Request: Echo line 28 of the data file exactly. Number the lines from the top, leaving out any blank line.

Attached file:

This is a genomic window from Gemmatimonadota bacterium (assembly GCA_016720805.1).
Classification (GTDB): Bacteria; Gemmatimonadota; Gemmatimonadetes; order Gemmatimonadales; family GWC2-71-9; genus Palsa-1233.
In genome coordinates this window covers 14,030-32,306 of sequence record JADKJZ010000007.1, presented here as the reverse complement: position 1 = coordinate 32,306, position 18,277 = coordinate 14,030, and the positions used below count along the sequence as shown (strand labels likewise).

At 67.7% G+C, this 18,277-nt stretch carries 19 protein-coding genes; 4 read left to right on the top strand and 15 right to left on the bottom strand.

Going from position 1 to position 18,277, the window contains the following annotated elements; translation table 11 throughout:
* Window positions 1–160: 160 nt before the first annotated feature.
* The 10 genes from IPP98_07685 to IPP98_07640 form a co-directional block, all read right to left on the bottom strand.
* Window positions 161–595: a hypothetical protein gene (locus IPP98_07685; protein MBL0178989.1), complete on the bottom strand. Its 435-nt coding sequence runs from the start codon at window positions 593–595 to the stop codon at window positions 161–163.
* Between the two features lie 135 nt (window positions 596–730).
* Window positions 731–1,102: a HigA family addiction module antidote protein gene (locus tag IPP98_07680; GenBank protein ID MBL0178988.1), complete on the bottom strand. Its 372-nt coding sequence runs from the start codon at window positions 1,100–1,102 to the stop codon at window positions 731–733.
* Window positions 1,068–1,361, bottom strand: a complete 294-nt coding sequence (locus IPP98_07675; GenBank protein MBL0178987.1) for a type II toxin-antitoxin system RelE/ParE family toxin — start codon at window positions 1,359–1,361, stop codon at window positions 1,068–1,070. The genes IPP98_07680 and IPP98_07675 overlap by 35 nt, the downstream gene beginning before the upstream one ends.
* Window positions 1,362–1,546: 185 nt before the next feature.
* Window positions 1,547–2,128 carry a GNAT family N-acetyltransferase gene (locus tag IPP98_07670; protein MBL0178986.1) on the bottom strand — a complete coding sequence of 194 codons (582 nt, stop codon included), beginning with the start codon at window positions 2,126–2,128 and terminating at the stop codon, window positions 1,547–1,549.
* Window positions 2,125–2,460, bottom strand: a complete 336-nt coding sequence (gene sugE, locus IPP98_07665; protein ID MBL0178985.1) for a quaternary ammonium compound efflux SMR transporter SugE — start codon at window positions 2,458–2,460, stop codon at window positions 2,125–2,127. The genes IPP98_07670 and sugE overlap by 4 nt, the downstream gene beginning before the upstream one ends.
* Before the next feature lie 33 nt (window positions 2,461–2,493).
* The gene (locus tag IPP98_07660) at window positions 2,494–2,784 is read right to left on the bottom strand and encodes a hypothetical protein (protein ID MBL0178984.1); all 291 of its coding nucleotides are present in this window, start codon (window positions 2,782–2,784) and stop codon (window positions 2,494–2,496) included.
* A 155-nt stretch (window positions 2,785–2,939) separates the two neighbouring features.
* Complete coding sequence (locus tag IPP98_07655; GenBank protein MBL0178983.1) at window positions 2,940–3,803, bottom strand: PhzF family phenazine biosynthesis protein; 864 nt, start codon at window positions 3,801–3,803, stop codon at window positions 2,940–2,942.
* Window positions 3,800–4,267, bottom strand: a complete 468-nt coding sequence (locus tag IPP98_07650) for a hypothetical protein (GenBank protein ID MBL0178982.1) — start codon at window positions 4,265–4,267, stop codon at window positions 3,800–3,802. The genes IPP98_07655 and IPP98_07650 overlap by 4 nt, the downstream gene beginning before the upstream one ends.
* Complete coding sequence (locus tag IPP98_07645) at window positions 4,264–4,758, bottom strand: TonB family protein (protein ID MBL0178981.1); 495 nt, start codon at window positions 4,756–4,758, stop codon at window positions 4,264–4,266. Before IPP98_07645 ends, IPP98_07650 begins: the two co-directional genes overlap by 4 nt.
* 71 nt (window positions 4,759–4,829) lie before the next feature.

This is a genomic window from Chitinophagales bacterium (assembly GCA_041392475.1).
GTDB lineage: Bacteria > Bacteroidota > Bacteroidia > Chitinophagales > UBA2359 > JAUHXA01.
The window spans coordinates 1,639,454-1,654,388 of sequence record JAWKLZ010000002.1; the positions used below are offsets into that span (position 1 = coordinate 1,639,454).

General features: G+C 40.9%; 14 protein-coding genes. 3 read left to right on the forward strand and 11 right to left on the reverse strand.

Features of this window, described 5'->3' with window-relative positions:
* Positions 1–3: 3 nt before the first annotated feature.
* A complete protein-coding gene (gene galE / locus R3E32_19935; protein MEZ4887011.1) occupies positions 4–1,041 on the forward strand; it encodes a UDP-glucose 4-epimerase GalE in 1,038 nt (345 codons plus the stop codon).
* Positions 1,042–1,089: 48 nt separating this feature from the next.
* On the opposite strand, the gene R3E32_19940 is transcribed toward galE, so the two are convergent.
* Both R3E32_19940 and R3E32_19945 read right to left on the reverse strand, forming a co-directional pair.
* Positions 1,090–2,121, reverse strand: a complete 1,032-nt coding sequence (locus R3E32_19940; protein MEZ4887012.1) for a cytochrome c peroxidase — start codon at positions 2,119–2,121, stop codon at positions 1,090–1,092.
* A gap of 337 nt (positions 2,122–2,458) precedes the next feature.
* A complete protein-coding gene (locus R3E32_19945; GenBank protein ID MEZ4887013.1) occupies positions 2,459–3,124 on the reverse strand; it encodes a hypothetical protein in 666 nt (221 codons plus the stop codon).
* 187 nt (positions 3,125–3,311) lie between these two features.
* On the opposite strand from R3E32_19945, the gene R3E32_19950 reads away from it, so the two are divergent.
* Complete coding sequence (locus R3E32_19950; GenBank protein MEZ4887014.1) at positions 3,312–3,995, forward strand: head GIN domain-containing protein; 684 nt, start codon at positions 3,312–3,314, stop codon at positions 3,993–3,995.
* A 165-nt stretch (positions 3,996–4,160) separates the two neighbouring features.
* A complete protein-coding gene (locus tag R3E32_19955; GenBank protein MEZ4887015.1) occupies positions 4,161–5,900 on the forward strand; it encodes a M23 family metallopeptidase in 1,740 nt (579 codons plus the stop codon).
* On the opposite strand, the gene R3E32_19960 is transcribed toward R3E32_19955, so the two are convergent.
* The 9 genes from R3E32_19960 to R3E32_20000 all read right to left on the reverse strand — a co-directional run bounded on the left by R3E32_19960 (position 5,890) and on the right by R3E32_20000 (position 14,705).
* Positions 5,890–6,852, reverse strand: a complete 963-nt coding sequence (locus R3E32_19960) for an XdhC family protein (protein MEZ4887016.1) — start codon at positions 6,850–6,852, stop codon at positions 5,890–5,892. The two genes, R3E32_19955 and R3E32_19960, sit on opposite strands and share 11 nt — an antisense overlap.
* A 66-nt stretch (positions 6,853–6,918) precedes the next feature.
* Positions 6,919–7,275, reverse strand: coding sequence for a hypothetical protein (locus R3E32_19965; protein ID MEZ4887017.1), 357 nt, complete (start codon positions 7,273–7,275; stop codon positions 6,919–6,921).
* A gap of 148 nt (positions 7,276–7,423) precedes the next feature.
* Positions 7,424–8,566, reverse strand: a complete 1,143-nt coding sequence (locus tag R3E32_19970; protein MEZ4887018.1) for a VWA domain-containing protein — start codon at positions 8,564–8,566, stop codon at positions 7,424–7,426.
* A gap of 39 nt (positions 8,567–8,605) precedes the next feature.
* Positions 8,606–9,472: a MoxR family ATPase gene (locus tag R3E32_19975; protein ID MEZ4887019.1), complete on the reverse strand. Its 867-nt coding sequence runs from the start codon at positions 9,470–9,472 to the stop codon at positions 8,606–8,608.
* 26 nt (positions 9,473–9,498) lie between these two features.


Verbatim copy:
* A complete protein-coding gene (gene galE / locus R3E32_19935; protein MEZ4887011.1) occupies positions 4–1,041 on the forward strand; it encodes a UDP-glucose 4-epimerase GalE in 1,038 nt (345 codons plus the stop codon).